Micro-alloyed porous metal having optimized chemical composition and method of manufacturing the same
Next Patent Application:
Autologous in situ tissue engineering
Industry Class:
Prosthesis (i.e., artificial body members), parts thereof, or aids and accessories therefor
Thank you for viewing the Soft and calcified tissue implants patent info.
- - - Apple patents, Boeing patents, Google patents, IBM patents, Jabil patents, Coca Cola patents, Motorola patents

Results in 0.69288 seconds

Other interesting categories:
Novartis , Pfizer , Philips , Procter & Gamble ,


Data source: patent applications published in the public domain by the United States Patent and Trademark Office (USPTO). Information published here is for research/educational purposes only. FreshPatents is not affiliated with the USPTO, assignee companies, inventors, law firms or other assignees. Patent applications, documents and images may contain trademarks of the respective companies/authors. FreshPatents is not responsible for the accuracy, validity or otherwise contents of these public document patent application filings. When possible a complete PDF is provided, however, in some cases the presented document/images is an abstract or sampling of the full patent application for display purposes. Terms/Support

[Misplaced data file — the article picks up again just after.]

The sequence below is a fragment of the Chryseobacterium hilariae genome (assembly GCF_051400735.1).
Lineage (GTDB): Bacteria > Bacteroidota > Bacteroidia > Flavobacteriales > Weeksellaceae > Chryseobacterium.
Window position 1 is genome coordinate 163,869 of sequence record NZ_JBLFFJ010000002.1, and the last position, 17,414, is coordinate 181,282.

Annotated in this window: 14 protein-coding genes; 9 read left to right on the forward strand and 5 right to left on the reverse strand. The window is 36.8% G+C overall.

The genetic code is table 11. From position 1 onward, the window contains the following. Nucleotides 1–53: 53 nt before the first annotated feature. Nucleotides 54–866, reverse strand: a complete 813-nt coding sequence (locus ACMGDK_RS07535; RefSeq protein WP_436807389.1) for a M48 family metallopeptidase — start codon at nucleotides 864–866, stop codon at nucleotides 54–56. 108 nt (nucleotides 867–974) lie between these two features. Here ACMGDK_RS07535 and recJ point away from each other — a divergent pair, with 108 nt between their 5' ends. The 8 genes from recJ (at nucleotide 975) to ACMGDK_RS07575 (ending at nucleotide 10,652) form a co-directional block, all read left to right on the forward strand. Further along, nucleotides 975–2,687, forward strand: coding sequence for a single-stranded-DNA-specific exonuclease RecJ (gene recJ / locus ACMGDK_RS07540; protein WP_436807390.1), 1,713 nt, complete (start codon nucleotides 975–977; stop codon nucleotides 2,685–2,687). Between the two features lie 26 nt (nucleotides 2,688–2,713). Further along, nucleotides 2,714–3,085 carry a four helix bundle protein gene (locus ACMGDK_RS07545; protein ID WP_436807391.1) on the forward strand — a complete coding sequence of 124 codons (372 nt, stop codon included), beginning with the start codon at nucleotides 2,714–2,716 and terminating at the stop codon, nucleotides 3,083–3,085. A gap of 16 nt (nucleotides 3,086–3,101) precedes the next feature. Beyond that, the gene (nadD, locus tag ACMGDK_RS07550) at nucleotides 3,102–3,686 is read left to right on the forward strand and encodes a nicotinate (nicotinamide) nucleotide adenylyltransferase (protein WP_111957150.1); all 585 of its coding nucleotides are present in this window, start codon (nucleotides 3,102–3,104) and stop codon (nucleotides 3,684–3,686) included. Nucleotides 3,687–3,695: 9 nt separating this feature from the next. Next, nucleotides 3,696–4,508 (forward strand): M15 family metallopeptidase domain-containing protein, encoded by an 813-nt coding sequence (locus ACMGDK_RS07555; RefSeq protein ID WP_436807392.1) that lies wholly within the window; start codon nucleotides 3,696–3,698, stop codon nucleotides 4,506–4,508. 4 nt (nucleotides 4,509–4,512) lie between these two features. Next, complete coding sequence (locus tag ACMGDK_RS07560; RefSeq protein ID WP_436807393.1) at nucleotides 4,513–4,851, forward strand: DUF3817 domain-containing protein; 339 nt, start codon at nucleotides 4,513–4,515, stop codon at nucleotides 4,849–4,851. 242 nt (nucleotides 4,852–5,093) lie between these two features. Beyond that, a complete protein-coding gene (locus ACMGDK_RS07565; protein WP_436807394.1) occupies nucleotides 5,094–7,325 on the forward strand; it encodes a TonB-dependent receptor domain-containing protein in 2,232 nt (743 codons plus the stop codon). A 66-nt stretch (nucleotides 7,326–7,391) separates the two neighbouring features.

Key IP Translations - Patent Translations

stats Patent Info
Application #
US 20120323324 A1
Publish Date
Document #
File Date
623 1314
Other USPTO Classes
International Class


Follow us on Twitter
twitter icon@FreshPatents